Osama bin Laden hunches quietly in the darkness of an Abbottabad basement, rifle clutched in his hands. He swivels smoothly left. Stops. Then swivels smoothly right. His face is frozen in a thousand-mile stare, eyes unblinking.
"We found him."
The game developer sounds relieved. The virtual bin Laden, created over a rush of all-nighters by a team of game developers who specialise in turning current world events and military battles into playable video games, had somehow disappeared from the faithful recreation of his Pakistan compound.
For the past 30 minutes or so the heads of studio Kuma Games sat patiently as a developer raced his Navy SEAL through the compound. He moved the character from under a hovering copter, past the wreckage of a second crashed helicopter to the front door of the compound. He made his way up two floors, checking rooms and balconies. But no bin Laden.
Finally, four days after a team of real Navy SEALs ambushed bin Laden's Pakistan compound and shot him in the head, the developer discover the recreation swivelling smoothing in the basement, apparently lost in deep, armed thought.
It's Thursday, just one day before Kuma Games is set to release this, their last episode for a game that has recreated the battles, the war in the Middle East and elsewhere over more than 10 years and 100 missions.
The studio invited me to come watch them put this last episode together in record breaking time.
Things are fluid. The key points for the game, drawn from the reality of the SEALs mission, are written up on a whiteboard in a mid-town New York office. But they keep changing.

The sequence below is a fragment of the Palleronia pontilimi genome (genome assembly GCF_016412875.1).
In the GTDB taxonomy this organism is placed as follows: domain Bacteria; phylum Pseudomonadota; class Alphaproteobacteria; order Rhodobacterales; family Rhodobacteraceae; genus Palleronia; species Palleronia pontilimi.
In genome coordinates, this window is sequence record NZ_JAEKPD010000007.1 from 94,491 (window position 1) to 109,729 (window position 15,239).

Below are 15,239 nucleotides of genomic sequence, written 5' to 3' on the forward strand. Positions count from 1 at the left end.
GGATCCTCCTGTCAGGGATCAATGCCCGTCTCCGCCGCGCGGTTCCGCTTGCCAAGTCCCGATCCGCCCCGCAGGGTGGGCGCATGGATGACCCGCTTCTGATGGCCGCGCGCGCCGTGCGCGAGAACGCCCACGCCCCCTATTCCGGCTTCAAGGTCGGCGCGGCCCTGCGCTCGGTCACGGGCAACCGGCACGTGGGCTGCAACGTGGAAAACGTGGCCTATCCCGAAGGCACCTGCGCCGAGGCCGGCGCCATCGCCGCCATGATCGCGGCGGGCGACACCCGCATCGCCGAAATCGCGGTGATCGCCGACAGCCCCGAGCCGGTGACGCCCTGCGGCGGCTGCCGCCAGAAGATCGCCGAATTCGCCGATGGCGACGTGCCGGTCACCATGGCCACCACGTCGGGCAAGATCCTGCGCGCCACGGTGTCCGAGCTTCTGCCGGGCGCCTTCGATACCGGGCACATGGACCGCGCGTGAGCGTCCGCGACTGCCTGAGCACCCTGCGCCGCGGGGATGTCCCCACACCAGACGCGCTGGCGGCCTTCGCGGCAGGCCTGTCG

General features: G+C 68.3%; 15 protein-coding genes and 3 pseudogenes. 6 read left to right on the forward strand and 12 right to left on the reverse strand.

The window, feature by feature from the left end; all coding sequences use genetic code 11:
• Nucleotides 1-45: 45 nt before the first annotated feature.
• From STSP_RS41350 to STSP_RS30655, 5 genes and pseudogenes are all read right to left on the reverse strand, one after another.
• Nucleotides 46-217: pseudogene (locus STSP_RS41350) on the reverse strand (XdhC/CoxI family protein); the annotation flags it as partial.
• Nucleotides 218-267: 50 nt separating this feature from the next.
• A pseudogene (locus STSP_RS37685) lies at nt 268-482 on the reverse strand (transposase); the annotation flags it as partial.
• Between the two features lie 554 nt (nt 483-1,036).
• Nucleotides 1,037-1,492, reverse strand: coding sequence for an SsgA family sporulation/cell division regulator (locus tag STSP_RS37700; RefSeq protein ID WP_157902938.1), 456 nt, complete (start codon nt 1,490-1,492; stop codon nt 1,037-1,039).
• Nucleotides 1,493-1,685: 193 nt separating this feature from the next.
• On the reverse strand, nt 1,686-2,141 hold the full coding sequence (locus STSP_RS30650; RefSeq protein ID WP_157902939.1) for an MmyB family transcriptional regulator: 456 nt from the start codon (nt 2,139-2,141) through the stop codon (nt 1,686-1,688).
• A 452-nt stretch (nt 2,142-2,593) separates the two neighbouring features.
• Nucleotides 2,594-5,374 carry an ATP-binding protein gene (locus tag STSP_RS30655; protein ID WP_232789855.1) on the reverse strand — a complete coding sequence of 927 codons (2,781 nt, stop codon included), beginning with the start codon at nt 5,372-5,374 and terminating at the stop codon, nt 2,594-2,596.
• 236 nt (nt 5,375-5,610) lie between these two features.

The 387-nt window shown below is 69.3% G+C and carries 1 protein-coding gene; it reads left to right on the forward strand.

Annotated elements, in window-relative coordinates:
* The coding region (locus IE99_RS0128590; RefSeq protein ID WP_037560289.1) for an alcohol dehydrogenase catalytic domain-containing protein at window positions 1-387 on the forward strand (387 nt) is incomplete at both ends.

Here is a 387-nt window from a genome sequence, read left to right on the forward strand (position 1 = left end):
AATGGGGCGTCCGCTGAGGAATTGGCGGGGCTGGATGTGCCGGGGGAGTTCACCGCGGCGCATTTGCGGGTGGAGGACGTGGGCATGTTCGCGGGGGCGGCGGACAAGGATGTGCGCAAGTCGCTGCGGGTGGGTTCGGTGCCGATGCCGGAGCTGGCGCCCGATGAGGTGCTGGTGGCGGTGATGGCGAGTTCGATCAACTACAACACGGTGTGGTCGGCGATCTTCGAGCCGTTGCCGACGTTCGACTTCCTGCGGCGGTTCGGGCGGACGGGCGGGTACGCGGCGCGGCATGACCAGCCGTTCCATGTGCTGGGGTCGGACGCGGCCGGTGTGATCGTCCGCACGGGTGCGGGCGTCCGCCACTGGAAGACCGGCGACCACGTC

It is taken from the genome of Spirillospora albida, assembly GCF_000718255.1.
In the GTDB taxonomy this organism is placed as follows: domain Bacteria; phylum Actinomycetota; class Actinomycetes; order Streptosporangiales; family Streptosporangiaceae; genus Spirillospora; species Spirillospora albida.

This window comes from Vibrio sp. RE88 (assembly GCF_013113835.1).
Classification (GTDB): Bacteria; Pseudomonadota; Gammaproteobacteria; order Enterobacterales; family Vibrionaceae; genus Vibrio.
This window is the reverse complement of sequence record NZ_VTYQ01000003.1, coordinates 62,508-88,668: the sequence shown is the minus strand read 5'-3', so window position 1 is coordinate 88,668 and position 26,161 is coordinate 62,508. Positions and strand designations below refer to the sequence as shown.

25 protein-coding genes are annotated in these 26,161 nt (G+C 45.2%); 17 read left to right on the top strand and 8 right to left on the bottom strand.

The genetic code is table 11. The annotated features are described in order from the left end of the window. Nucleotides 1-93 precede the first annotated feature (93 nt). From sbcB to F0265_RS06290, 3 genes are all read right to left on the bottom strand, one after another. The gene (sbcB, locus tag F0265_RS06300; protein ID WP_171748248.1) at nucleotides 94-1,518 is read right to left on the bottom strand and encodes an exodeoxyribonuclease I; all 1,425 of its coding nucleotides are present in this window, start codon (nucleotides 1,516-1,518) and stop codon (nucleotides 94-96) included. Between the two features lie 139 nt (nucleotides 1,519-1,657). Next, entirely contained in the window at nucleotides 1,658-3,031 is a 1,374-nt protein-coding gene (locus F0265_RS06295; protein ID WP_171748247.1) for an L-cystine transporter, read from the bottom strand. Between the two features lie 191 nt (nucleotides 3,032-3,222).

"12:30 a.m. Abbotobad, Pakistan," is written across the top of the board.
"Drops into compound" "
"Shots fired by courier in guest house."
The list goes on, ending with "burial at sea"
There are also questions: "Who was armed? "Woman as shield?"
As the United States, the world, wrestles with these questions, the people working to turn the entire mission into a playable, educational they say, game need to nail this stuff down.
"There are certain elements we know are fixed," Keith Halper, CEO of Kuma Games, tells me as we stare at the whiteboard. "Like we know where the compound is, and its layout.
"I believe the rest of the story is starting to gel right now."
One set of facts seem to depict a real world mission that was heavily weighted in favour of that Navy SEALS assault team. Will gamers get anything from playing a reenactment that has them going in as one member of a team of 20 against unsuspecting enemies, I ask.
"Every time we do a game there is always going to be a balance between telling a story and creating interesting gameplay," Halper says. "We have to make sure we're factual, but at the same time the gameplay is going to vary a little from what happened.
"If you're going to have a game that feels like a game that has to be part of your plan."
The plan with this particular mission, is to create a movie, Halper explains, that uses the game to show exactly what the current thinking was on what happened. As of Thursday afternoon, that means only one armed enemy. That means an unarmed bin Laden with a weapon within reaching distance. It means women and children in the compound. The movie, which players won't be able to control, wasn't available to players as of Monday morning, days after the missions release.
The gameplay itself, though, will be far afield of reality. Kuma Games has decided that players will take on the roles of both sides, although bin Laden will never be playable by a person. He will always be controlled by the computer, a sort of moving, goal.
As members of the SEALs, players will have five minutes to try to kill bin Laden, capture his body, find intelligence, blow up their faulty copter and bury bin Laden's body at sea. As the opposing, players will be asked to protect bin Laden.